Tuesday, December 2, 2014

Stretching Your Intellectual Legs

The following blog post was written by a 2014 National Science Foundation (NSF) funded Research Experience for Undergraduates (REU) student following their internship at BIOS.

My name is April Oliver, and I study Biochemistry at California Polytechnic State University, from which I will be graduating next June. Our school motto is “Learn by Doing” and I have been doing a lot of learning and a lot of doing during my internship here at BIOS! For my project with the Bermuda Bio-Optics Lab, I have been characterizing water-soluble organic carbon in marine aerosols from the open ocean, hoping to lend some insights into the nature of atmospheric deposition of organic carbon.

We had a lot of fun exploring Bermuda. The locals are a very friendly, tight knit community. Everyone smiles and says hello, wants to know where we are from and what we are up to. The beaches here are amazing (and I’m from California).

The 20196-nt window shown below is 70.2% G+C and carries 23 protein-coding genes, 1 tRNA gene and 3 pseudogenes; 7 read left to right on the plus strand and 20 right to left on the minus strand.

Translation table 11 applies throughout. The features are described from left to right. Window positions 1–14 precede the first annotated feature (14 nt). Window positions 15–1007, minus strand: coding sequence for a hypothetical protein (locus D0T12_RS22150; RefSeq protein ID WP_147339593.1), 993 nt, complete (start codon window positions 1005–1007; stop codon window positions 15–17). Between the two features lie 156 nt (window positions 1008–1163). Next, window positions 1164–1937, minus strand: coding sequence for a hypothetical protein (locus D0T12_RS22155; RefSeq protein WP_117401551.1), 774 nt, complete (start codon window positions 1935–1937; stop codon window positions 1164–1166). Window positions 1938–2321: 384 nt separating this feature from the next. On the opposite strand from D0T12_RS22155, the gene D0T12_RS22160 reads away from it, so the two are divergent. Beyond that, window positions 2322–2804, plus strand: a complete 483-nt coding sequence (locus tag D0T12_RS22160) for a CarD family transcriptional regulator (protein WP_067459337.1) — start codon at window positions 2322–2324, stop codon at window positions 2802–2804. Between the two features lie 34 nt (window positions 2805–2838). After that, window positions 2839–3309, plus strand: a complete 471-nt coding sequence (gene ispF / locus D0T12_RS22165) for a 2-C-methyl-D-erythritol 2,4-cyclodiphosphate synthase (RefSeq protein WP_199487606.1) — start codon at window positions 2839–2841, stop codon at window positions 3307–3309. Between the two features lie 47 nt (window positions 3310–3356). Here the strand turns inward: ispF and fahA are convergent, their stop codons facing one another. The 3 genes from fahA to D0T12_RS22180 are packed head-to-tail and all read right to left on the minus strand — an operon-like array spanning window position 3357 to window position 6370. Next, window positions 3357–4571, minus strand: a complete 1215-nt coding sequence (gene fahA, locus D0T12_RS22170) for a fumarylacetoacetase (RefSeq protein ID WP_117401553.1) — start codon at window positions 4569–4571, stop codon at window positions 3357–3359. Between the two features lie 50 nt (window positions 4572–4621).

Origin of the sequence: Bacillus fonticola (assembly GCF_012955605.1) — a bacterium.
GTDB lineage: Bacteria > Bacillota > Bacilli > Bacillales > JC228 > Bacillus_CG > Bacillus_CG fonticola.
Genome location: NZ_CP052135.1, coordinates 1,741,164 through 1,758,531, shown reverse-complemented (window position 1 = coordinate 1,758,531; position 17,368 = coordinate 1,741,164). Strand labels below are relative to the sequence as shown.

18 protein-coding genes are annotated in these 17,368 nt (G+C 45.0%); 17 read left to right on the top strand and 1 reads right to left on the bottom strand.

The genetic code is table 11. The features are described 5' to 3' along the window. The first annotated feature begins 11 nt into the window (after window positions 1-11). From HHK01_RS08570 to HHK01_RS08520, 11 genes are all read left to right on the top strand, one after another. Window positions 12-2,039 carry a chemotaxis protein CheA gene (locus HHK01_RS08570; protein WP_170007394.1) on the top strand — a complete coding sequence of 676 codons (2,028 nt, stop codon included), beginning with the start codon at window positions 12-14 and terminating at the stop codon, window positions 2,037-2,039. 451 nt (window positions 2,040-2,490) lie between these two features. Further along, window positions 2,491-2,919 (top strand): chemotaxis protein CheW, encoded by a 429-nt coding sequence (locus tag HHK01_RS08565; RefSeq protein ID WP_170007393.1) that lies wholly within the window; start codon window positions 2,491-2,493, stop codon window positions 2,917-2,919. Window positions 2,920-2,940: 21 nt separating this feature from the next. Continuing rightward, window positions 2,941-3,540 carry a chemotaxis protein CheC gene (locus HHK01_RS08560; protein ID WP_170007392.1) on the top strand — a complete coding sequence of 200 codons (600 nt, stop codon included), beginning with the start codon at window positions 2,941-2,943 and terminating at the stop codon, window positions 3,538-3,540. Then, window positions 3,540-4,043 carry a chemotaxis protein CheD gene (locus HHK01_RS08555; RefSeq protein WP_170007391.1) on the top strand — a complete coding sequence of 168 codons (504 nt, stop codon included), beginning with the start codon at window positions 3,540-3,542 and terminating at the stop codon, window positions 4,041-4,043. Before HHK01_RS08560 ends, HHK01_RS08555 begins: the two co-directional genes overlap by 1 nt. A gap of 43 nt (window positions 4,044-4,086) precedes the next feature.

The island is small, so you never miss an ocean sunset.

The BIOS station is also really beautiful. It is densely planted so that you feel like you’re living in a jungle paradise.

The resident cat was a favorite. He was very friendly, following us everywhere and sitting on our laps whenever we did work in the lounge.

One day we visited Blue Hole Park. It is a magical place. Lagoons surrounded by mangroves, caves with cold underwater lakes, and dense flora make it a fun adventure.

One of the most memorable experiences that we’ve had during our stay in Bermuda was the opportunity to go to TEDxBermuda. It’s nice to stretch your intellectual legs and hear some ideas from people outside your field of study. Let me tell you, we learned about some MIND-BLOWING things! The very first talk was from anthropologist Carl Lipo, who studied the indigenous people of Easter Island. He figured out how the Rapa Nui moved the huge monolithic human carvings, called Moai, for which Easter Island is famous for.

He said that the Moai were designed to be “walked” for many miles from the quarries which they were carved. I didn’t understand what he meant, until he showed this video which had me picking my jaw up off the floor.

I'm so grateful for this experience. The people I've met are fun, bright, and spontaneous, and my mentor (Natasha McDonald) is the best that I could have hoped for. I am sad to be leaving this beautiful place, and hope to return in the future.

No comments:

Post a Comment